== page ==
Exhibiting health and medicine as culture

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Introduction: This paper discusses the potential role of medical museums in public engagement with health and medicine, based on the work of Medical Museion at the University of Copenhagen. Rather than asking whether cultural venues such as museums can directly improve the well-being of their visitors, we instead focus on how museums should communicate about health and medicine.
Methods: The paper describes three examples of exhibitions at Medical Museion that attempt to display medicine as culture, and draws out three of the key strategies they employ.
Results: The three key strategies are: (1) medicine is presented through historically specific material objects; (2) these objects areused to explore the processes of research and the evolution of practice; and (3) exhibitions are designed to emphasize an implied relationship between the objects’ functions and the visitor’s own body.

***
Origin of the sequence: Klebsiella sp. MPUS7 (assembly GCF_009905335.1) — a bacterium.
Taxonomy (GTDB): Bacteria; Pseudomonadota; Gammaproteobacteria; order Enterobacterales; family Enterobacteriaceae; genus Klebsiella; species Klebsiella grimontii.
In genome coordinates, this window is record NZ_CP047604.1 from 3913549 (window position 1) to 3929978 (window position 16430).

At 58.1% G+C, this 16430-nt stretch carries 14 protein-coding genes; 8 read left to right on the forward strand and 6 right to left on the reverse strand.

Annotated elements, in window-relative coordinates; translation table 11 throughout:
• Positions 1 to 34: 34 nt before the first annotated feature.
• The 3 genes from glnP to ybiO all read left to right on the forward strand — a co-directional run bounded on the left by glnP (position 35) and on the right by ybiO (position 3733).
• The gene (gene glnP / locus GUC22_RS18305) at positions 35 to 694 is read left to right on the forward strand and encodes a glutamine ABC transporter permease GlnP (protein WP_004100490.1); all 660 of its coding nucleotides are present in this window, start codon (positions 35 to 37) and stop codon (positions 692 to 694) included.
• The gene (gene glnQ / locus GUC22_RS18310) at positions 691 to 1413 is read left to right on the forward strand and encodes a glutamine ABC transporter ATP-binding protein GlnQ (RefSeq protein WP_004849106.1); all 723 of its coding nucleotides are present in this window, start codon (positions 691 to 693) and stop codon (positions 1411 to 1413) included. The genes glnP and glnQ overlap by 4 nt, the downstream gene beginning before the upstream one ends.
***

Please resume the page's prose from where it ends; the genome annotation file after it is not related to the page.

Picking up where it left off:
Conclusion: There is increasing emphasis on the need for health communication to recognize people’s multiple, lived cultures. We argue that we should also recognize that medical research and practice is itself a form of culture, and as such is multiple and historically shifting. This paper demonstrates that museums are an ideal site for doing so, contributing to public engagement with medicine that acknowledges multiplicity on both sides.
Original languageMultiple languages
JournalPublic Health Panorama
Issue number1
Pages (from-to)59-68
Number of pages10
Publication statusPublished - Mar 2017

Bibliographical note

Text in both English and Russian.

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